Anglo cuts value of De Beers by R30 billion

Anglo American reported a steep fall in profit and lowered its dividend after a slump in key commodities it produces.

While much of the mining industry has been hit by falling prices and weaker demand, for Anglo, it’s been especially bruising.

Diamonds and platinum group metals – commodities that are unique to its portfolio – have plunged this year. The company was also forced to drastically slash its copper production goals, sending its shares tumbling late last year.

Anglo today reported a more than 30% fall in underlying earnings to $9.96 billion, while cutting its final dividend by 45% from the same period in 2022. 

The impact of the downturn in diamonds and PGMs has been clear. Anglo today wrote down the value of its De Beers unit by $1.6 billion (R30 billion), while earlier this week proposed cutting 3,700 jobs across its South African platinum operations.

It also took a writedown on its nickel business.

Anglo follows on from bigger rivals Rio Tinto Group and Glencore Plc in reporting smaller profits and lower dividends. 

Many of the metals needed to decarbonize the global economy have been caught in a commodities rout. Nickel prices sank 45% last year, hammered by a surge in supply from Indonesia, while lithium also plunged.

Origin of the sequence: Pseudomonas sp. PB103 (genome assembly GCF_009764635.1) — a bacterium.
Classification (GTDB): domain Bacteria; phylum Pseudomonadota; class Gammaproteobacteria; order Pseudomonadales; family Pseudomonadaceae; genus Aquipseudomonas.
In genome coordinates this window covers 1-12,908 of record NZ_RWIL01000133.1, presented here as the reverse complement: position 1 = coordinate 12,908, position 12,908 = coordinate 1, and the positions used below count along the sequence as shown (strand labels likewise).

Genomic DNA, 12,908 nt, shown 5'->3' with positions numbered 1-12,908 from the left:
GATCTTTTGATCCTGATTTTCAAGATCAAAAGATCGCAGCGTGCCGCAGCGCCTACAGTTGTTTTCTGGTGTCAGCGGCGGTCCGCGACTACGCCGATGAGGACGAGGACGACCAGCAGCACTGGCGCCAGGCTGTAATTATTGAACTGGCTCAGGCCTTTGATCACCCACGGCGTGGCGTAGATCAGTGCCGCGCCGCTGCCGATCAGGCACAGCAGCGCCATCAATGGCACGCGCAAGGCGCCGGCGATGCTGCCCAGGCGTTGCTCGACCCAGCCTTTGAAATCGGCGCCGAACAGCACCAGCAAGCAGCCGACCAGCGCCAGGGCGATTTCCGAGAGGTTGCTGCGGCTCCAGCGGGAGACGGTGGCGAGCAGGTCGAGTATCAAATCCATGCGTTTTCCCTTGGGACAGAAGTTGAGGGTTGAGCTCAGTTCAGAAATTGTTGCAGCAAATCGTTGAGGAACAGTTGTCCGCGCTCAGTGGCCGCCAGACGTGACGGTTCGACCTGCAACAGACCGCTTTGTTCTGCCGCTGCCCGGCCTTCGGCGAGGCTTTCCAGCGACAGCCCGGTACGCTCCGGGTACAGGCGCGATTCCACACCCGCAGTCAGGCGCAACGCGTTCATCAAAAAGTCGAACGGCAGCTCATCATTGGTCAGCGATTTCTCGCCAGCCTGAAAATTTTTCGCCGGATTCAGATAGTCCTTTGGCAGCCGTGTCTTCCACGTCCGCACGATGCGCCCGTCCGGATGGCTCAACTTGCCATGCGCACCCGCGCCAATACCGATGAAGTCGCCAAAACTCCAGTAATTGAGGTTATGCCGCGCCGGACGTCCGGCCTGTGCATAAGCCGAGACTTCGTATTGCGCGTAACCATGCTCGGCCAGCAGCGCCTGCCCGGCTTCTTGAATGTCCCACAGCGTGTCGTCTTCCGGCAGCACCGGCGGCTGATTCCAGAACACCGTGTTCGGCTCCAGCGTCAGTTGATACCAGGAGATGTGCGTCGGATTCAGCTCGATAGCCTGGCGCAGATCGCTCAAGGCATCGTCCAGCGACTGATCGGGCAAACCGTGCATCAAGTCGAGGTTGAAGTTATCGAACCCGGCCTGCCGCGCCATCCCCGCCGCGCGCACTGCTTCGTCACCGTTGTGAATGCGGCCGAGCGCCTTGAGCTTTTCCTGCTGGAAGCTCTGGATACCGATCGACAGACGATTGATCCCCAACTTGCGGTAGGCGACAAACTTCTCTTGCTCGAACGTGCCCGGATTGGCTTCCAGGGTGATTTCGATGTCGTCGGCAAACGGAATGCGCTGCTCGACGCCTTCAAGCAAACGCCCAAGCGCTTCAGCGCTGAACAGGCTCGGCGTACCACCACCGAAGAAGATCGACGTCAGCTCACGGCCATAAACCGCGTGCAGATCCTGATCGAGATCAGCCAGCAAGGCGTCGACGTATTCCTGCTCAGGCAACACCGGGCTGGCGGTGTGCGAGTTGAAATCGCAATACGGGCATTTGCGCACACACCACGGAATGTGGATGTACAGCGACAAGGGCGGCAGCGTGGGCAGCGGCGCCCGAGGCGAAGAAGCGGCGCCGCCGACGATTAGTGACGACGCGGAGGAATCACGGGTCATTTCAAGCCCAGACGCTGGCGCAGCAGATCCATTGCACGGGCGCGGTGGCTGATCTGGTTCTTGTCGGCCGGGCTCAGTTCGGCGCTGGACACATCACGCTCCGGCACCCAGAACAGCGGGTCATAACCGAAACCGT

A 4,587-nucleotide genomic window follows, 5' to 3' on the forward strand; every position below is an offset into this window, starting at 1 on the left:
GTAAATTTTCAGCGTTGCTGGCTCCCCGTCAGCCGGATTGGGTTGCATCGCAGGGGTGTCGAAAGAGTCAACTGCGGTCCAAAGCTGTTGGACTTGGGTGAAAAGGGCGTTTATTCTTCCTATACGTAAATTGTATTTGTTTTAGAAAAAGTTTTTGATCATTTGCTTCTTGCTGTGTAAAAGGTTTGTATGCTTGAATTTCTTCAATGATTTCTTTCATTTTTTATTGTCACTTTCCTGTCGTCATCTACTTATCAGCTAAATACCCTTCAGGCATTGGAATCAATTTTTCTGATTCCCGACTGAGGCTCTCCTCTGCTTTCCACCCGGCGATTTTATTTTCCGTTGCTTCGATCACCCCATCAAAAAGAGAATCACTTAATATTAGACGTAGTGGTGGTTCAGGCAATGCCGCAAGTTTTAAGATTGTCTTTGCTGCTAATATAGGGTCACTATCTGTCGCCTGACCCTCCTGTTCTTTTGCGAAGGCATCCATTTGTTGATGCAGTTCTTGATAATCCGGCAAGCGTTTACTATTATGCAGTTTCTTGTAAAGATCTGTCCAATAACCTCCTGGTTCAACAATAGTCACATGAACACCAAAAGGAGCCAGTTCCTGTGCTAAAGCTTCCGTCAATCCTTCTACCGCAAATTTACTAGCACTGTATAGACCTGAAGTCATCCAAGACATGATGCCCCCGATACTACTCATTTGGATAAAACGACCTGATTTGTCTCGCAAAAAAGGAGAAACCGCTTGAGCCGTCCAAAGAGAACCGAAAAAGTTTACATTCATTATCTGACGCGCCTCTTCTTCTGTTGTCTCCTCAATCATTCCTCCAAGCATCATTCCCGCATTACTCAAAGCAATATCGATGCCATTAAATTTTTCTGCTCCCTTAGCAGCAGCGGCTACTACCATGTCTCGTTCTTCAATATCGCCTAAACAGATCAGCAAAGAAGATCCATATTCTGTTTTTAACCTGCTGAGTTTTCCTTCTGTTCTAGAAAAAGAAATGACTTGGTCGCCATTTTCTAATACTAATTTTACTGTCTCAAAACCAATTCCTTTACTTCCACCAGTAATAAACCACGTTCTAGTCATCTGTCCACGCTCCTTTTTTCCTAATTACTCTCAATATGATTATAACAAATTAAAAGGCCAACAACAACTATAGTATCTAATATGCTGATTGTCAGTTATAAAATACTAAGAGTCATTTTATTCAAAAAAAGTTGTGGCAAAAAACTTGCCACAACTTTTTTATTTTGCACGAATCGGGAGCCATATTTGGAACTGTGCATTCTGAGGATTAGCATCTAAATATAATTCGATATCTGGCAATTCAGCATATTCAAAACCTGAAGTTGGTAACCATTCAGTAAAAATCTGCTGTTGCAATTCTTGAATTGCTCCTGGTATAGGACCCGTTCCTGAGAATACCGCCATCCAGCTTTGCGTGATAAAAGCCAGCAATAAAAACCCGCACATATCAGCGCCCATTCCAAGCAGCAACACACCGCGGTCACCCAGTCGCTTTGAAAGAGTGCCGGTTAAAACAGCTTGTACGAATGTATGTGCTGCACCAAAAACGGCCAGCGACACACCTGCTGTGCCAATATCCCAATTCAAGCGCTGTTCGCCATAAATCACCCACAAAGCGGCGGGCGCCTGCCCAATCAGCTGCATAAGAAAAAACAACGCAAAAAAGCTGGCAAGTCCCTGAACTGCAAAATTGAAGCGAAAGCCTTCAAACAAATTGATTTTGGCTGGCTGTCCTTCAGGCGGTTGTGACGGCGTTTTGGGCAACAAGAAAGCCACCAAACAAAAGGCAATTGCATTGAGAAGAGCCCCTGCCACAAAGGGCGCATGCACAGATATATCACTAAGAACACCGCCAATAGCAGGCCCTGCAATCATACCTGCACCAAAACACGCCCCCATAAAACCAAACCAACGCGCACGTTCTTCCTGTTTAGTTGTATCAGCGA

Other metals like copper have also underwhelmed amid a wobbling Chinese economy.

For Anglo, things were made worse by a series of setbacks across its portfolio.

The company stunned shareholders in December when it announced deep production cuts to reduce costs, wiping out almost a fifth of its market value in just one day.

While problems at its platinum and iron ore operations in South Africa had been well publicized, big output drops from its flagship copper business in South America came as a surprise. 

Anglo says that reset puts it in a position to focus on getting more profit from the metal it mines. But the scale of the operational snarls has heightened focus on the company’s leadership – both for executives and the board – with speculation lingering that it could be a target for activist investors.

Still, Anglo is still looking at growth, striking a deal with Vale SA on Thursday to integrate the Serpentine iron ore deposit with its Minas Rio mine in Brazil.

Vale will take a 15% stake in the enlarged operation in exchange for $157.5 million in cash and a resource that contains 4.3 billion tons of iron ore.